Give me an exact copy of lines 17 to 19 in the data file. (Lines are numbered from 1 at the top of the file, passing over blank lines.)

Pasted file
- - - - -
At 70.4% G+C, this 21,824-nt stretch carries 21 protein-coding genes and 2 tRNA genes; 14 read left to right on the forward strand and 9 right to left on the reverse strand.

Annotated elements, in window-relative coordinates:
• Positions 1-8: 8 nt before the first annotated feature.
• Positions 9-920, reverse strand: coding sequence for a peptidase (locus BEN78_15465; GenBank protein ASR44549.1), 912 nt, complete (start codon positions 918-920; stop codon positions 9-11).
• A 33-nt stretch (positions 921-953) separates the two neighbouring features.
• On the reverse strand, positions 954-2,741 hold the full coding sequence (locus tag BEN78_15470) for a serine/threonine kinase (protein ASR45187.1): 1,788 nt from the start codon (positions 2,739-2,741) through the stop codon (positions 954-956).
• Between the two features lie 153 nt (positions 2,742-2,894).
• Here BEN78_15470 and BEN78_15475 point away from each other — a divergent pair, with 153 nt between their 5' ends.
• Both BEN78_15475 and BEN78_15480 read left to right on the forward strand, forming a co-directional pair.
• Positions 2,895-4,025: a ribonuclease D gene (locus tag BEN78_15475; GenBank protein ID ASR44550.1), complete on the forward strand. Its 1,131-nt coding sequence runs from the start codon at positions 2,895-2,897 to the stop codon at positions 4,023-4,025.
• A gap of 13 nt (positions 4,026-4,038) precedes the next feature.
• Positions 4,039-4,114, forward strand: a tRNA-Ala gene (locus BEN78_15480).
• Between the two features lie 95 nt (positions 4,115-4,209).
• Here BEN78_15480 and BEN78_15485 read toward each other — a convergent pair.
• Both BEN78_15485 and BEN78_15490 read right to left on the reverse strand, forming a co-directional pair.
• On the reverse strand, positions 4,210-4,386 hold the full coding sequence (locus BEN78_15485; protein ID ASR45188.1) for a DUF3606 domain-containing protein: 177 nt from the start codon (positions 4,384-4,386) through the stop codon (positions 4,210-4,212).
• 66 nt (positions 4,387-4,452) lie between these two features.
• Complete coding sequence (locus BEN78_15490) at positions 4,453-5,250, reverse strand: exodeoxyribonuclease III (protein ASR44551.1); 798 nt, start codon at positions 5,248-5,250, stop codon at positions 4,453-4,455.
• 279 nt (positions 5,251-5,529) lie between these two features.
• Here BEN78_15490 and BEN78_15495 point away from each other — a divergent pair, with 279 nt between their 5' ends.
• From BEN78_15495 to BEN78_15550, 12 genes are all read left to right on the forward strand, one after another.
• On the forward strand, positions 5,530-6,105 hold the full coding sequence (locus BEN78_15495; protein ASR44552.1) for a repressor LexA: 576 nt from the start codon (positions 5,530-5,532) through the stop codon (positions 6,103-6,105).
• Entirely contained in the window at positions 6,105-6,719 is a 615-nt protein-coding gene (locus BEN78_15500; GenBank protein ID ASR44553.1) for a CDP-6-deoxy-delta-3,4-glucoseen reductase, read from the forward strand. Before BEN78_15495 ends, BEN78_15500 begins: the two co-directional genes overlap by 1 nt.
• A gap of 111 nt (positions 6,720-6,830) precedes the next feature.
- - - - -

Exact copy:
• 66 nt (positions 4,387-4,452) lie between these two features.
• Complete coding sequence (locus BEN78_15490) at positions 4,453-5,250, reverse strand: exodeoxyribonuclease III (protein ASR44551.1); 798 nt, start codon at positions 5,248-5,250, stop codon at positions 4,453-4,455.
• 279 nt (positions 5,251-5,529) lie between these two features.